Piper Jaffray: ‘less than a 25% chance’ music labels will heed Apple CEO Jobs’ call to drop DRM

“Piper Jaffray analyst Gene Munster on Wednesday estimated there is ‘less than a 25% chance’ the major music companies will drop their online, anti-copying software requirements, as suggested by Apple Inc. Chief Executive Steve Jobs,” Rex Crum reports for MarketWatch.

“On Tuesday, Jobs issued an open letter, calling upon the music industry to stop requiring the use of so-called Digital Rights Managmement technology,” Crum reports.

Crum reports, “Jobs said that Apple would embrace a DRM-free online marketplace “wholeheartedly,” and that the music companies would actually sell more music without the use of DRM.”

Full article here.

Related articles:
Apple’s Jobs jolts music industry; Zune exec calls Jobs’ call for DRM-free music ‘irresponsible’ – February 07, 2007
Dvorak: Apple CEO Steve Jobs is dead right about DRM – February 07, 2007
Apple CEO Steve Jobs’ posts rare open letter: ‘Thoughts on Music’ – calls for DRM-free music – February 06, 2007


  1. But, the important thing is Jobs made this statement which puts him in the position of defender of the masses and let’s iTunes off the hook. It’s a perfect PR move.
    “I’d give ’em away, but my wife won’t let me!”

  2. i’m sorry, but what’s stopping me from starting my own “record label” now that the Apple Corps problems are gone?

    I mean, if i want to sign up the next American Idol to an iTunes contract? Sell mechandise and videos and songs exclusively on iTunes in mp4/AAC format that can be played on any player in the world?

    Nothing. And when i start doing this, it will make the current music companies shit in their pants.

  3. Here is the trick to the monopoly:
    1. Create it.
    2. Exploit it.
    3. When others complain, point the finger at a third party and say it´s not my fault I have a monopoly, I would change it but all the people I lined up to help set up my monopoly won´t let me change it. Gosh-er-roo I just want to do what´s right for the people but my hands sooooooo tied.

  4. Okay big 4, here’s your chance!
    You claim Apple/Steve has too much power over you? Here’s your chance to put an end to that.

    The balls in your court. — If you have them ” width=”19″ height=”19″ alt=”wink” style=”border:0;” />

  5. Perhaps Steve has a plan…

    More radical surgery for the industry? Perhaps a top-to-bottom rethink of the way in which artists and the industry are remunerated for their work.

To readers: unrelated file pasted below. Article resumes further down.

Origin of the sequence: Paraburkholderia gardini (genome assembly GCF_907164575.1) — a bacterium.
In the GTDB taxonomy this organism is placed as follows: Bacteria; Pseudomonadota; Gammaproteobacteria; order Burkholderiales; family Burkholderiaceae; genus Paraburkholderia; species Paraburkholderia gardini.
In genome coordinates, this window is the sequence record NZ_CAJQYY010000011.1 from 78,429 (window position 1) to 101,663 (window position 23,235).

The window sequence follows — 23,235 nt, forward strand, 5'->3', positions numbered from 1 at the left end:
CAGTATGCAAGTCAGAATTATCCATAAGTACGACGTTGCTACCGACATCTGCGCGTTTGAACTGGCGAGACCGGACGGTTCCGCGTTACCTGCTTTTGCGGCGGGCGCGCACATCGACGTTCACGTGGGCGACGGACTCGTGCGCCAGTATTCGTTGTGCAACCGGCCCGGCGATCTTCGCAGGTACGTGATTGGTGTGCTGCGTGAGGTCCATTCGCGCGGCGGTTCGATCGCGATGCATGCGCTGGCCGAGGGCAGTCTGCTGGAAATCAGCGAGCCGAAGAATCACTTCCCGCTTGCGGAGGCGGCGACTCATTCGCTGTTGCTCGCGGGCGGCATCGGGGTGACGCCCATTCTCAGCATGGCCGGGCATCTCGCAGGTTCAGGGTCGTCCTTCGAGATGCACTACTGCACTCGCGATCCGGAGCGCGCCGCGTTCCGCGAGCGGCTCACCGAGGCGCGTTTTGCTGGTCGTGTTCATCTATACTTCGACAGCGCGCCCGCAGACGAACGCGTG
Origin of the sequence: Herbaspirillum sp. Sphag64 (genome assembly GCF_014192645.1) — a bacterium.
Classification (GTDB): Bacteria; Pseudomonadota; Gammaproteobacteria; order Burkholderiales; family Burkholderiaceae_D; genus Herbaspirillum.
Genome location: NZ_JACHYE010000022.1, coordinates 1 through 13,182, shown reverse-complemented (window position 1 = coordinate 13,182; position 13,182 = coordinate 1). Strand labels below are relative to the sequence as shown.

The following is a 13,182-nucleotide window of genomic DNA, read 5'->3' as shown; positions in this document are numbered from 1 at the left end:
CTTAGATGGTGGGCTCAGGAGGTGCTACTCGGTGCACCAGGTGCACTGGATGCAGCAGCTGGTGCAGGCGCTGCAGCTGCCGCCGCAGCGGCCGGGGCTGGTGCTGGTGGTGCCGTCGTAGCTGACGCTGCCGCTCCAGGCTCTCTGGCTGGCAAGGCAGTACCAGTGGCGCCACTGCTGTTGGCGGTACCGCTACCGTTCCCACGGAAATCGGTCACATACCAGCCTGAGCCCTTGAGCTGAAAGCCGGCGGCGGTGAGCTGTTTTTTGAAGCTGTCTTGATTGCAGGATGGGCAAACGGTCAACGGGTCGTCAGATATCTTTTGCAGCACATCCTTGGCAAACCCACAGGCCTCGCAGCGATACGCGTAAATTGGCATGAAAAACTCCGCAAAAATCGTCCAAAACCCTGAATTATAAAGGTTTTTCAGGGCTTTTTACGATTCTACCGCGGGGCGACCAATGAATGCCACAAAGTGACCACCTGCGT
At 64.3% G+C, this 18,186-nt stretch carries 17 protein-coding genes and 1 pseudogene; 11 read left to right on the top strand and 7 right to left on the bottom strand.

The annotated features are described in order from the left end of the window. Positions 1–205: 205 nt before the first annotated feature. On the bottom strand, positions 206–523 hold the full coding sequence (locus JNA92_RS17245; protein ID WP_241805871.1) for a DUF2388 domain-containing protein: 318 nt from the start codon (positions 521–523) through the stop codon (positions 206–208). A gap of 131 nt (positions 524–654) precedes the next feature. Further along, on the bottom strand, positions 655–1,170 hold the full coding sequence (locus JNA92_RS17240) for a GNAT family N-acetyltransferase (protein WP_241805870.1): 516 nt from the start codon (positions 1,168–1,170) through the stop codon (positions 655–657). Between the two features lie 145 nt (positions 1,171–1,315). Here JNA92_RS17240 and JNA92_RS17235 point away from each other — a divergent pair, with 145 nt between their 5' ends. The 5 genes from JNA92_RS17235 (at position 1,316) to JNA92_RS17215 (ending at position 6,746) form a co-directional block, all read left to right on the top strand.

I can’t imagine what it might be, but it would not surprise me if Apple comes up with something creative which will seem obvious to all of us after the event… An announcement of something radical in conjunction with a Beatles tie-in – well that could be fun!

    As an aside, does anyone else see that iTunes and Apple TV marks the beginning of the end for cable TV companies – and perhaps free-to-air TV as well?

  6. Apple is fully positioned to take the advantage which ever way the music industry chooses to go.

    If the music industry wants to write the code for DRM, let them. Even auto companies sell vehicles with locks. I think that the music labels should develop their own impervous DRM if they’re so set on it. Funny thing, locks on cars haven’t stopped thefts either. I wonder what can be learned from this? Then again, most citizens don’t steal cars, too, right?

  7. Apple, just go ahead and license FairPlay already, but at terms that are profitable for you. Then in another five years, when the iPod and iTunes Store have an even bigger market share, you can say “see, an open DRM system didn’t do squat”, and we’ll at least have the benefit making AAC the de-facto standard instead of WMA. Wouldn’t it be great if Microsoft and it’s partners started selling FairPlay AAC audio files instead of PlaysForSure WMA?

    The truth of the matter is, regardless of which way Apple goes (removing DRM, or licensing FairPlay), it will only lead to the iPod and iTunes store dominating their markets even further.

  8. Oh yeah, and after Apple licenses FairPlay and wins the format war, they can drop support for Windows and force people to buy Macs if they want to remain compatible with current and future music. Ah, wouldn’t that be sweet irony!

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